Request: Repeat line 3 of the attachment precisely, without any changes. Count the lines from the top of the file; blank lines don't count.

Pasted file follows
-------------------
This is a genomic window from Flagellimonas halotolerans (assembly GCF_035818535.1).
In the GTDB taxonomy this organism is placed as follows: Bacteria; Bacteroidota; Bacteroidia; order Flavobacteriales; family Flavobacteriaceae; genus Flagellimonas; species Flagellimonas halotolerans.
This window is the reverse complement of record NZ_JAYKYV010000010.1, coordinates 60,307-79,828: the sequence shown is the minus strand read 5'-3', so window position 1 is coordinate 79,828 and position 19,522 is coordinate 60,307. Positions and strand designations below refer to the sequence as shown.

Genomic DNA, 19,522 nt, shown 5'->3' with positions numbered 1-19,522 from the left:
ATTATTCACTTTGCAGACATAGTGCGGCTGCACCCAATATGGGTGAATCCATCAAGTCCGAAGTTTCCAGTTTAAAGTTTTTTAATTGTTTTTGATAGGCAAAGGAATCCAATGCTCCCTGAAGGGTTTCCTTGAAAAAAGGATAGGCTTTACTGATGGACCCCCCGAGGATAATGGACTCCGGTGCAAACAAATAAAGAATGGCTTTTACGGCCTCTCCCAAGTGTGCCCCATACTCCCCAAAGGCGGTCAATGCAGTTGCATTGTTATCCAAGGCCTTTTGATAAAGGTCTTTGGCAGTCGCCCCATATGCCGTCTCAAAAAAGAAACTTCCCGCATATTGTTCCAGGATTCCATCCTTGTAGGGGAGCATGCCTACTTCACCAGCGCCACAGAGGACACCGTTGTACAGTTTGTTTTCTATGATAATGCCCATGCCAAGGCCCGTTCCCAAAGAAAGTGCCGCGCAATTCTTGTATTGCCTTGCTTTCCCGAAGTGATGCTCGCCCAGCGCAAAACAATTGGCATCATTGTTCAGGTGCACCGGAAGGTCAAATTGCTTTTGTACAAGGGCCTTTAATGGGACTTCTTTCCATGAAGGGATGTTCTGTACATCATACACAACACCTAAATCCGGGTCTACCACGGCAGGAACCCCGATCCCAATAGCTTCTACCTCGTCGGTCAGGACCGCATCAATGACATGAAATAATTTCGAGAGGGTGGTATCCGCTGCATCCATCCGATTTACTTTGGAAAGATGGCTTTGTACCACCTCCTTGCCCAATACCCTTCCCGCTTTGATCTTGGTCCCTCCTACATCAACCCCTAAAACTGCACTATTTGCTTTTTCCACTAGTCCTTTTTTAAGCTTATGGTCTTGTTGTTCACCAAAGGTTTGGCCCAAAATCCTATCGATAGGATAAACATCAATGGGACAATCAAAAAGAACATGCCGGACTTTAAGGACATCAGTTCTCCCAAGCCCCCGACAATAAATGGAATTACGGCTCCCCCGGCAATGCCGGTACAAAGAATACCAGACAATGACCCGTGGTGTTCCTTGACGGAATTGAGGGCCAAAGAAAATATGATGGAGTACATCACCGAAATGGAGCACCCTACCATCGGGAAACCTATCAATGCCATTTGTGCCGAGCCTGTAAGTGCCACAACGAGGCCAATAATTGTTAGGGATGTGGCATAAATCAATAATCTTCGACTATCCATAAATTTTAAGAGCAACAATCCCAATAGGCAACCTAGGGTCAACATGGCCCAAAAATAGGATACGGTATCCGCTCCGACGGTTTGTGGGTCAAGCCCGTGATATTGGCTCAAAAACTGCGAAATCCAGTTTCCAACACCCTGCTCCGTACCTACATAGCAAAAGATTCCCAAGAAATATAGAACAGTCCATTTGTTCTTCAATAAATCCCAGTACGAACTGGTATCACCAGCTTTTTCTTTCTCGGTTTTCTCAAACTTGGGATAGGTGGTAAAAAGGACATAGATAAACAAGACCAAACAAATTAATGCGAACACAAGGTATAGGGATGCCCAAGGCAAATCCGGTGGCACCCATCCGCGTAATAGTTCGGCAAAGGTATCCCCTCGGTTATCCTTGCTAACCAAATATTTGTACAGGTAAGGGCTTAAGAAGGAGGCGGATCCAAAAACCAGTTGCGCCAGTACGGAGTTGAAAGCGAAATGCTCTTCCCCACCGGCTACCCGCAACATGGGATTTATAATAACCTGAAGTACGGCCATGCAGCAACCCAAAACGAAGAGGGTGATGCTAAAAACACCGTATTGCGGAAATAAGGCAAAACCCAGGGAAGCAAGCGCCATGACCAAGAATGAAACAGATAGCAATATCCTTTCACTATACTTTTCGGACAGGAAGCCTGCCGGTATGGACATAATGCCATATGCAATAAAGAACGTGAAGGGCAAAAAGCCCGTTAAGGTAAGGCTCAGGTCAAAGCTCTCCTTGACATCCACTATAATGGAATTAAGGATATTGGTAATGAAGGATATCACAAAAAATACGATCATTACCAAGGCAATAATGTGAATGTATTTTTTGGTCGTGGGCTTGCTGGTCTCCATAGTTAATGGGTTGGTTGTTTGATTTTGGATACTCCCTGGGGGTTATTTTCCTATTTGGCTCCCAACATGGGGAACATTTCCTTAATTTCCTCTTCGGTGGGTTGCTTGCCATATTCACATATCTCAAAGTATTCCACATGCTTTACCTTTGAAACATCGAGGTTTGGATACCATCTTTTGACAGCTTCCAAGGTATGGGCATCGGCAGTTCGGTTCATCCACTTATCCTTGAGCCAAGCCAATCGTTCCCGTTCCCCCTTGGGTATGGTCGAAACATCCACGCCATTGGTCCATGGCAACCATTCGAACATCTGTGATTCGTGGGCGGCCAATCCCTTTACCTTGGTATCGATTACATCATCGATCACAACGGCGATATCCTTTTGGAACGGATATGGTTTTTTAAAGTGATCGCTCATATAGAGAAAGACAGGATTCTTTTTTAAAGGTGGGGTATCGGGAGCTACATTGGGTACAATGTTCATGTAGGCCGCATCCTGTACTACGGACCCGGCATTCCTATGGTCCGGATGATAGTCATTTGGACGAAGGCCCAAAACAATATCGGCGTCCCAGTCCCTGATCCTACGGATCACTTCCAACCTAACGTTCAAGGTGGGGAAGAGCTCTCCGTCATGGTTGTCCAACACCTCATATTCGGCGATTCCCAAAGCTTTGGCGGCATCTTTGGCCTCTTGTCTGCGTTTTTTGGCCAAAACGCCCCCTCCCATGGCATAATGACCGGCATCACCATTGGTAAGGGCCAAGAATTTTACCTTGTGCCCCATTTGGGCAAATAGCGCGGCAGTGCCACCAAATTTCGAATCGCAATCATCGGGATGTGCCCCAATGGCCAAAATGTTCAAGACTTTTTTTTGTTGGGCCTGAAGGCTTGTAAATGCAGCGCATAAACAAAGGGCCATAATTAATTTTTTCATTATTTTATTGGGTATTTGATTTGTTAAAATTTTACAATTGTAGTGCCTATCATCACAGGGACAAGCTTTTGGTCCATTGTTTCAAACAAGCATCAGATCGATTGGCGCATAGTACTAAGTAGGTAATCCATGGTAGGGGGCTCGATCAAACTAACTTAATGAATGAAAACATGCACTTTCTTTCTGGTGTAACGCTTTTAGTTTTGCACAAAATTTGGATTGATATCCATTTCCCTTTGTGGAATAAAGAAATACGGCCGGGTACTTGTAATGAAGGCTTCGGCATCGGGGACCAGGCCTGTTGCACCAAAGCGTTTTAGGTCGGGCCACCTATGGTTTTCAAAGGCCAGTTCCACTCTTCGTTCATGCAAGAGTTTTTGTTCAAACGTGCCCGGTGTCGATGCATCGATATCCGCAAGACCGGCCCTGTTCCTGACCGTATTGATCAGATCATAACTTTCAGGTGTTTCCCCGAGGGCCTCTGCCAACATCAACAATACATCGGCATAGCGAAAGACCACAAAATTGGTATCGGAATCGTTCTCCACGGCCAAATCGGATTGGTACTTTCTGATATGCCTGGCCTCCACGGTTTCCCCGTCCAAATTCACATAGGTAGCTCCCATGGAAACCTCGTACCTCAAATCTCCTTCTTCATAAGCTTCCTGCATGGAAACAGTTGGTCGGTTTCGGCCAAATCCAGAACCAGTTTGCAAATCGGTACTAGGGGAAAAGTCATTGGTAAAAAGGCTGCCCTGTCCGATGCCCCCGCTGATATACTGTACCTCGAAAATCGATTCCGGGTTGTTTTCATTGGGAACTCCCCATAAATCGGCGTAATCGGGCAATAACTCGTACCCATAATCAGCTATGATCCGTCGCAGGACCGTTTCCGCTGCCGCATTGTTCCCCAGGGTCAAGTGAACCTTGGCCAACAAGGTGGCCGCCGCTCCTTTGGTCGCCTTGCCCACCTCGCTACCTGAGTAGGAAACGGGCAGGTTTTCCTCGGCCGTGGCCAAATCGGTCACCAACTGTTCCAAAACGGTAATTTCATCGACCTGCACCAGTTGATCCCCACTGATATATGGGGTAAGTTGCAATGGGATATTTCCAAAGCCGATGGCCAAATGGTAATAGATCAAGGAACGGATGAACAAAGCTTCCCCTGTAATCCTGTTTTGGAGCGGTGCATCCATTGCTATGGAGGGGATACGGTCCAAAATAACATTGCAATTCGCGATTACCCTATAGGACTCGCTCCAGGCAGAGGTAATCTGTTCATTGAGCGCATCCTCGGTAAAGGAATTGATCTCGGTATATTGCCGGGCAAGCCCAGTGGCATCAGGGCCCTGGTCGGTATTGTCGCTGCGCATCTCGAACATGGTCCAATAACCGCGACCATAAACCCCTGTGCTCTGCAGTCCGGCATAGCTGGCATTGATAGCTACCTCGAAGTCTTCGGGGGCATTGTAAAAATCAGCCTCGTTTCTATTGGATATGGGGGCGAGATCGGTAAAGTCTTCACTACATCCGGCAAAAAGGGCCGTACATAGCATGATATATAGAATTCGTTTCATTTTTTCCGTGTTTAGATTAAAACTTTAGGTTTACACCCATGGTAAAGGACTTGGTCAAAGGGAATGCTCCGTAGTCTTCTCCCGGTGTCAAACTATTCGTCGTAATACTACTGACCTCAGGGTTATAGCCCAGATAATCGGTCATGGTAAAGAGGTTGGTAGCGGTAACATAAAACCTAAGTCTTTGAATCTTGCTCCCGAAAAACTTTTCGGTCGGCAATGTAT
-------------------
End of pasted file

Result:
This window is the reverse complement of record NZ_JAYKYV010000010.1, coordinates 60,307-79,828: the sequence shown is the minus strand read 5'-3', so window position 1 is coordinate 79,828 and position 19,522 is coordinate 60,307. Positions and strand designations below refer to the sequence as shown.